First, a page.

What Is the Rarest Bird in Michigan?

The rarest bird in Michigan is Kirtland’s Warbler. It’s in yellow and blue-gray colors. The size of this elusive bird is the same as the sparrow.

Where to See Thousands of Hawks as They Migrate Through Michigan?

Different bird species follow the path of the Great Lakes in Michigan when they migrate. Hence, it creates a fascinating view. You’ll see thousands of hawks from the Detroit River to Keweenaw Peninsula.

Thousands of hawks create a wonderful view in the Straits of Mackinac as Lake Huron and Lake Michigan attract these avian migrants to their funnel effect.

Summary

Apart from identifying the species of hawks in Michigan, you’ll also be able to tell them apart from other birds like falcons.

If you have this ability, you won’t be confused. With this knowledge, bird watching will be more fun as you can name the birds. Even only hawk species can make identification challenging as there are variations.

Related: 8 Hawks in New Jersey | Check for Photos!

List of Sources

Ward, L. (1934). Hawks and Their Nests in Michigan. Searchable Ornithological Research Archive.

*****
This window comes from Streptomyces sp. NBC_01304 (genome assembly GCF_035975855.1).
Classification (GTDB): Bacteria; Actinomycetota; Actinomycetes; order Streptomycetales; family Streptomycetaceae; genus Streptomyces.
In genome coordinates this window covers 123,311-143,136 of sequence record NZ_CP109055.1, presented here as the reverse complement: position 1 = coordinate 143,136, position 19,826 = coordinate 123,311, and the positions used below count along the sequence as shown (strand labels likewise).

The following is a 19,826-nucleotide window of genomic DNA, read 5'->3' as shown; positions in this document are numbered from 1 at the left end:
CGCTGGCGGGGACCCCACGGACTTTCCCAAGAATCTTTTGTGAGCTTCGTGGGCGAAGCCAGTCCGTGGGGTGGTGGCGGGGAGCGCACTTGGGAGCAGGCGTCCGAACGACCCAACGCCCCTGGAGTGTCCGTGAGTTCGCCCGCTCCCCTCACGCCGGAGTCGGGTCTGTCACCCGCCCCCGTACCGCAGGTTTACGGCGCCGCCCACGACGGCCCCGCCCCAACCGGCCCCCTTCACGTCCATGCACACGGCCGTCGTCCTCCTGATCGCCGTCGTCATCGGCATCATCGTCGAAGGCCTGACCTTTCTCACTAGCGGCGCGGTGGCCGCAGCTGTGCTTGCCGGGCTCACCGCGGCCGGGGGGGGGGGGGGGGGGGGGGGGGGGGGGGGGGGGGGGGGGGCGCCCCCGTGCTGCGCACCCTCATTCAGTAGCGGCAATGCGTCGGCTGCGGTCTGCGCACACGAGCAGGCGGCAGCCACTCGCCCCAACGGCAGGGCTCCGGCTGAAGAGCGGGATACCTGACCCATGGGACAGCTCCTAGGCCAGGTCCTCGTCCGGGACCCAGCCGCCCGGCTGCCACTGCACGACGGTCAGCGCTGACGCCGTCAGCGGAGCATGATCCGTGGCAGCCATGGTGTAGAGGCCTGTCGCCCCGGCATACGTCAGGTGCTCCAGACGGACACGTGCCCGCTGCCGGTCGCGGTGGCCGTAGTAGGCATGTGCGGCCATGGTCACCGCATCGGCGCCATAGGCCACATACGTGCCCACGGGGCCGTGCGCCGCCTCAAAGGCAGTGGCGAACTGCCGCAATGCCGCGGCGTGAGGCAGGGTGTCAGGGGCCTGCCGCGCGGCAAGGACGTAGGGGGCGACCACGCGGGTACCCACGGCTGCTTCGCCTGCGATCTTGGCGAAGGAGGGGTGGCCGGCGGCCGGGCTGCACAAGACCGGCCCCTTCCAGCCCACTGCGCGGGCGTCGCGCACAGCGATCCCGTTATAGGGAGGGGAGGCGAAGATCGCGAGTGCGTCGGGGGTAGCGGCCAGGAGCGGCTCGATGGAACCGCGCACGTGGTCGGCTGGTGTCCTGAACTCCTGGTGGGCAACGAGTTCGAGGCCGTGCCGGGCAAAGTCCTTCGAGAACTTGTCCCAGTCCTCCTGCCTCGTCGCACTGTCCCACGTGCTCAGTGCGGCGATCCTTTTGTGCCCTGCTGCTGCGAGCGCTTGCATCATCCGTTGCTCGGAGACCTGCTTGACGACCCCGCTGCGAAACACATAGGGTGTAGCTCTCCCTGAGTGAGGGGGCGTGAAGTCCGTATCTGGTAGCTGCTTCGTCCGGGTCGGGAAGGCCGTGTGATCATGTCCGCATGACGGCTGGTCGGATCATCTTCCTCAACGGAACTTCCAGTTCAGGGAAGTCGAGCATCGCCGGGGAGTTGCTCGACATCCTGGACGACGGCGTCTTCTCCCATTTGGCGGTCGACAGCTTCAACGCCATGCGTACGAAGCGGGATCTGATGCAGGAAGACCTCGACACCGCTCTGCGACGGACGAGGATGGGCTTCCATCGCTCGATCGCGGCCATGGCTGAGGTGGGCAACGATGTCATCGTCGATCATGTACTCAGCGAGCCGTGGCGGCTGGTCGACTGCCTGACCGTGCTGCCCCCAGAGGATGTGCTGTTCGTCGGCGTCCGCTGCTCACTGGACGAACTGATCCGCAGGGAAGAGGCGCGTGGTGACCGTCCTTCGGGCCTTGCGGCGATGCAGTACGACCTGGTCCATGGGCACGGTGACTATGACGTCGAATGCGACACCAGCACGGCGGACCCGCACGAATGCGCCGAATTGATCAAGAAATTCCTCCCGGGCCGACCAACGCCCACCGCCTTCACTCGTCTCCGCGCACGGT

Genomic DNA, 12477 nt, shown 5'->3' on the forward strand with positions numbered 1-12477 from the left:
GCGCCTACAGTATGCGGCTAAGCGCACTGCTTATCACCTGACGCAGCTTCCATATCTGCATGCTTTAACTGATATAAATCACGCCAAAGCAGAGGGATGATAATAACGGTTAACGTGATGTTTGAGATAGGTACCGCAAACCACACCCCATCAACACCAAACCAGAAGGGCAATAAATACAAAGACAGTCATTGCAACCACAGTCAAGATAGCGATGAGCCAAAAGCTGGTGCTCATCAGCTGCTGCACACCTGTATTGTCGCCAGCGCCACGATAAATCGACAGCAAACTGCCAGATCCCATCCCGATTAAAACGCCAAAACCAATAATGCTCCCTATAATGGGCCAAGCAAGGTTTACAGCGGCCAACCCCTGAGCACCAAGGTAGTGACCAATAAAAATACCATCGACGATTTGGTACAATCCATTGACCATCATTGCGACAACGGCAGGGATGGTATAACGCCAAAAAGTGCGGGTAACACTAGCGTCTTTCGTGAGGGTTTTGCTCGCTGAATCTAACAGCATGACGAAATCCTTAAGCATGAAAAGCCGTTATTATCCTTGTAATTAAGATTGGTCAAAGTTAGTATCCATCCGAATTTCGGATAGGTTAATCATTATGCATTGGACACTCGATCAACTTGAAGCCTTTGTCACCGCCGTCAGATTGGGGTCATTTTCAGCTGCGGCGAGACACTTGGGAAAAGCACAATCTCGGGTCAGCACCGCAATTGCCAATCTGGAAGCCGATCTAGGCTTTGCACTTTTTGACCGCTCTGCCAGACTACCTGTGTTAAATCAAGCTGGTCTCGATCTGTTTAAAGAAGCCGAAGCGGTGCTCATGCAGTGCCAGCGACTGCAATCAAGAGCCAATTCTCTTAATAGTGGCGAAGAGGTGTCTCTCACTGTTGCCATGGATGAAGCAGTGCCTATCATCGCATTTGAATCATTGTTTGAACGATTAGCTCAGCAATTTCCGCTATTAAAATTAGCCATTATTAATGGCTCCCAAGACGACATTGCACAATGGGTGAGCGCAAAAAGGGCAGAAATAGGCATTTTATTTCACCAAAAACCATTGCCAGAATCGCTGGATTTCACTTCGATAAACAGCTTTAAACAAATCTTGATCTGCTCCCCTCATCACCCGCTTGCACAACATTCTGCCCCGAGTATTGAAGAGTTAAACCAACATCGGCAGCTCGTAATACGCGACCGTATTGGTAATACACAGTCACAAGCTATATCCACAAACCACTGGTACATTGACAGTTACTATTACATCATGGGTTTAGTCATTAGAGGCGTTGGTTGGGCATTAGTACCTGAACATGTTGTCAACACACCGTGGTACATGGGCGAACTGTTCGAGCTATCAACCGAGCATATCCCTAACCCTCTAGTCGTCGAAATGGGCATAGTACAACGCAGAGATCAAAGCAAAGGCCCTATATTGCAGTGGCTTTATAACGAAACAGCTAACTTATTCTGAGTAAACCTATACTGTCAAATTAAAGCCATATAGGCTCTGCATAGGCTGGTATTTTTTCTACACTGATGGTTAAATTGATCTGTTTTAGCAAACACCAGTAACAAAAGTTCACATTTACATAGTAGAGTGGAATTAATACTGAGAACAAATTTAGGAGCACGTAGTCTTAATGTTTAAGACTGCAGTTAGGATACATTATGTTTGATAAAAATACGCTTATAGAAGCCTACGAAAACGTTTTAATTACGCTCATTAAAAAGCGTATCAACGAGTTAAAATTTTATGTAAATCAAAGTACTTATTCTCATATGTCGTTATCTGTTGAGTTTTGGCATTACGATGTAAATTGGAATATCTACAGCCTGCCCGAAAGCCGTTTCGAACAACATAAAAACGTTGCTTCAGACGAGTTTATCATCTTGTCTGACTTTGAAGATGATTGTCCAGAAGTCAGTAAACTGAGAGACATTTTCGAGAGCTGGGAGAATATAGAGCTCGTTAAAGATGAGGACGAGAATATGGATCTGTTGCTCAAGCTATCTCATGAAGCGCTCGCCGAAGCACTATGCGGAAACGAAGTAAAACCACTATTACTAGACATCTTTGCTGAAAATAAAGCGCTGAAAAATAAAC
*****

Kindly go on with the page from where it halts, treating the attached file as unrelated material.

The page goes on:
Kirschbaum, K., Watkins, P. S. (2000). Pandion haliaetus. Animal Diversity Web.

Limas, B. (2001). Circus cyaneus. Animal Diversity Web.

Good, G. (2008). Buteo lagopus. Animal Diversity Web.

Dewey, T., Perepelyuk, V. (2011). Accipiter cooperii. Animal Diversity Web.

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Ethan Smith is a seasoned marine veteran, professional blogger, witty and edgy writer, and an avid hunter. He spent a great deal of his childhood years around the Apache-Sitgreaves National Forest in Arizona. Watching active hunters practise their craft initiated him into the world of hunting and rubrics of outdoor life. He also honed his writing skills by sharing his outdoor experiences with fellow schoolmates through their high school’s magazine. Further along the way, the US Marine Corps got wind of his excellent combination of skills and sought to put them into good use by employing him as a combat correspondent. He now shares his income from this prestigious job with his wife and one kid. Read more >>